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With three weeks to go until the self-assessment tax return deadline for the 2014-15 financial year, millions of taxpayers are reporting the increase of fake phishing emails from people purporting to be HM Revenue and Customs (HMRC).

As many as 40 per cent of the estimated 10 million Britons filing self-assessment tax forms ahead the January deadline have received fake emails pretending to be the tax authority, according to a new survey by digital authentication vendor, MIRACL.

But while a fifth of the 1,000 survey respondents claim to have known a victim of identity fraud, only 14 per cent voiced concerns about using online government services.

Brian Spector, CEO, MIRACL, said: “The volume of data involved in filling out a tax return online makes [fraud] a far greater risk.

“With all the financial data involved in a tax return, a criminal could potentially take out a mortgage in your name.

“Data theft and identity fraud is a multi-billion dollar business on the dark web, and so consumers must be vigilant.”

Less than a fortnight ago, HMRC issued its own warning to those filing tax returns this month, telling taxpayers to be wary of scam emails distributed by online criminals seeking valuable personal data.

The tax authority described itself as “one of the most phished brands in the world”.

“Cyber criminals are likely to use the approaching 31st January deadline for self-assessment as cover for their scams,” said HMRC.

“HMRC takes online security extremely seriously, but it also needs customers to play their part.”

Jonathan Lloyd White, director of security and information, HMRC, added: “We are committed to customers’ online security, but the methods that fraudsters use to get information are constantly changing so people need to be alert.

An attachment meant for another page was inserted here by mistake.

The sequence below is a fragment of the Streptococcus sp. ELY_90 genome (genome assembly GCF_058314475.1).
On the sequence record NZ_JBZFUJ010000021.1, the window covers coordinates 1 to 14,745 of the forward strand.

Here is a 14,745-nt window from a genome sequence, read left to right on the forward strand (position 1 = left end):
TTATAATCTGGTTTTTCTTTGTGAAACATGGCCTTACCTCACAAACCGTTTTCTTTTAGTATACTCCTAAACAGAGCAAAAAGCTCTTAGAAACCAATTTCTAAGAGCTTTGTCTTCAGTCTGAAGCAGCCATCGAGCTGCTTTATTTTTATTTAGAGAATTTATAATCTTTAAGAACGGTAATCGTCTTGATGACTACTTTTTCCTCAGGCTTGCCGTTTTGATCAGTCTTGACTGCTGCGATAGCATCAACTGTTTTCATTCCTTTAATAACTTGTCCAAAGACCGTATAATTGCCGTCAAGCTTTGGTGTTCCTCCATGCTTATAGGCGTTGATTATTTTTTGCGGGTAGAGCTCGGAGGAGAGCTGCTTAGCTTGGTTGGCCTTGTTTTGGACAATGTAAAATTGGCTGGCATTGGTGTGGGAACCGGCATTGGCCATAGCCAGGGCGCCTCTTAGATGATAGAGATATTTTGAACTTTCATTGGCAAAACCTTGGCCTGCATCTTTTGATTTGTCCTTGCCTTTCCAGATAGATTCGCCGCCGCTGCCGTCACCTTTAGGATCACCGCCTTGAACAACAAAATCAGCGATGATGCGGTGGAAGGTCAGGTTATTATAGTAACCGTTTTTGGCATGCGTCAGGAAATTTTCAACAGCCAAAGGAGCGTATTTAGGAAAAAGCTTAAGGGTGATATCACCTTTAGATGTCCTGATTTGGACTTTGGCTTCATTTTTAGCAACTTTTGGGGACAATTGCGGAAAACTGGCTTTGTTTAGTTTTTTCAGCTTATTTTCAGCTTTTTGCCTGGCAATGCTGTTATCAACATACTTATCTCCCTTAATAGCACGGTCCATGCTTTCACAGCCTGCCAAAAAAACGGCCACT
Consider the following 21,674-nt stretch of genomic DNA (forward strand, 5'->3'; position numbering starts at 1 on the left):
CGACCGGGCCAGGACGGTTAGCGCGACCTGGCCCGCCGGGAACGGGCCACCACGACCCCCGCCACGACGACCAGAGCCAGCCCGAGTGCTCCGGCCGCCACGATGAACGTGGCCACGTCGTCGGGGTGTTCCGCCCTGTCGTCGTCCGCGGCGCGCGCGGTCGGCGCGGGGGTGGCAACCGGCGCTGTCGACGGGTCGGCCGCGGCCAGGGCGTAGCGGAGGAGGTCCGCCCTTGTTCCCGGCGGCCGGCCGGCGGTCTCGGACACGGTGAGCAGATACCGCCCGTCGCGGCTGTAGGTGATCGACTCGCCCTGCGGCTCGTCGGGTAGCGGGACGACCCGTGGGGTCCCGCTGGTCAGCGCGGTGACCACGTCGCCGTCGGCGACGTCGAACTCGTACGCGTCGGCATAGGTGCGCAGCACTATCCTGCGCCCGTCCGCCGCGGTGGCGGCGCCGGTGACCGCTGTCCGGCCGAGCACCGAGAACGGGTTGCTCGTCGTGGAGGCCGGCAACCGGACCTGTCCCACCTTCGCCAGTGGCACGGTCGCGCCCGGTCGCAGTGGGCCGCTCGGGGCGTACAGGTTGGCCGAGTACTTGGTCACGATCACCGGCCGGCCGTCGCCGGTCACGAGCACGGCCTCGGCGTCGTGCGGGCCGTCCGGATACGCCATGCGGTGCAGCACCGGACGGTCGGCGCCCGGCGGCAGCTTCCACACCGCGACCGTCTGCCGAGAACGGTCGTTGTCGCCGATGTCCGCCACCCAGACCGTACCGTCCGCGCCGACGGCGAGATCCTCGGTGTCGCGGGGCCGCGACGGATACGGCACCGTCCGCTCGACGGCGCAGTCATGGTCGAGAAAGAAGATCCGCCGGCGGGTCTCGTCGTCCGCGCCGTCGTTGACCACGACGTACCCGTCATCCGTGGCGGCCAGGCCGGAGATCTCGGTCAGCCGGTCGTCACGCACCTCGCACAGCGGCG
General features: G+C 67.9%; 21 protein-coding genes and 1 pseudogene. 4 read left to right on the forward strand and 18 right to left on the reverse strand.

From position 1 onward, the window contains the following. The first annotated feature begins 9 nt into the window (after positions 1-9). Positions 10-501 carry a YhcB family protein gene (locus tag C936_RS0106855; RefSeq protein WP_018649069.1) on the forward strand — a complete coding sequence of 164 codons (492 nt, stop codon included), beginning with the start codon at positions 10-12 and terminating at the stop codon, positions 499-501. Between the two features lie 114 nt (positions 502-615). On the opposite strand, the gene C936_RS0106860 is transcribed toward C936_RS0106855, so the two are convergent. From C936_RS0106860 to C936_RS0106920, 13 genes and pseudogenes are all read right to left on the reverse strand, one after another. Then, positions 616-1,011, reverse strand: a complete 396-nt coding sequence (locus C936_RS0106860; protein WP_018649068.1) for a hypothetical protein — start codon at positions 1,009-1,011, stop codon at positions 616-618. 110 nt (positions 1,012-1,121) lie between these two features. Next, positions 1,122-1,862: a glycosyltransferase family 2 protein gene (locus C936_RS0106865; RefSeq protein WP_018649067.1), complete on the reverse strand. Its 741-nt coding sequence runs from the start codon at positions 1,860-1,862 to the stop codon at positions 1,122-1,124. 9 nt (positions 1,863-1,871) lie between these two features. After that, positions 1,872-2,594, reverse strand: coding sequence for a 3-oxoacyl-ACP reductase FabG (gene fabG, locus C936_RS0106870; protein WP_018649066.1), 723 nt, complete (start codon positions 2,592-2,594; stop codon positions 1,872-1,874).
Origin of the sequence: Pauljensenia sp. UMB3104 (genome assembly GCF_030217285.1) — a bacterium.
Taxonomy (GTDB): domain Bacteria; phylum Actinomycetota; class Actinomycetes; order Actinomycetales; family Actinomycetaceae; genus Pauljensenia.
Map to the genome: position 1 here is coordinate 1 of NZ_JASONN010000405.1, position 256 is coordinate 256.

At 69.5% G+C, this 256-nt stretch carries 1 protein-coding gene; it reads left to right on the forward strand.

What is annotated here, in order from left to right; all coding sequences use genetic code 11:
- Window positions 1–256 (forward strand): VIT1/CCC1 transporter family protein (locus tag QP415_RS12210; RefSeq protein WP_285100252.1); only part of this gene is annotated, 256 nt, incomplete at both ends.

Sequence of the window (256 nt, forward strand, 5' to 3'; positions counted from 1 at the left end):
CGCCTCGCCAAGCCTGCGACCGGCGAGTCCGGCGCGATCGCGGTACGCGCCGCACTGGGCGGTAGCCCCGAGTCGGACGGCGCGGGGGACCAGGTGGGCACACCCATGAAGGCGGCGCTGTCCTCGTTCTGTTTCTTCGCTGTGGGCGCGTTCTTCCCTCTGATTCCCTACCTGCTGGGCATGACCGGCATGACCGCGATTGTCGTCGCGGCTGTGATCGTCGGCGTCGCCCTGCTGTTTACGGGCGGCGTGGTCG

“When using our online services, I would urge all our customers to be vigilant, and remember that HMRC will never send an email to ask for your personal information or password, or include a link or attachment.”

How to spot a fake HMRC email

  • The sender’s email address will often use email accounts with HMRC or revenue names in them e.g. [email protected]. However, fraudsters can spoof the ‘from’ address to make it appear a legitimate HMRC address e.g.

  • HMRC will never send notifications of tax rebates via email; nor will they ask you to disclose personal or payment information via email.

  • HMRC emails will never contain phrases e.g. ‘you only have three days to reply’ or ‘urgent action required’.

  • Fraudulent emails will often include links to webpages that look like the HMRC website, but crucially are not.

  • Most fraudulent HMRC phishing emails will not use first names as criminals tend to send out high volumes of fake emails in one go. Always be wary of emails purporting to be from HMRC starting with generic greetings e.g. ‘Dear Customer’.
  • Always be vigilant regarding email attachments as these could contain viruses designed to steal your personal data.

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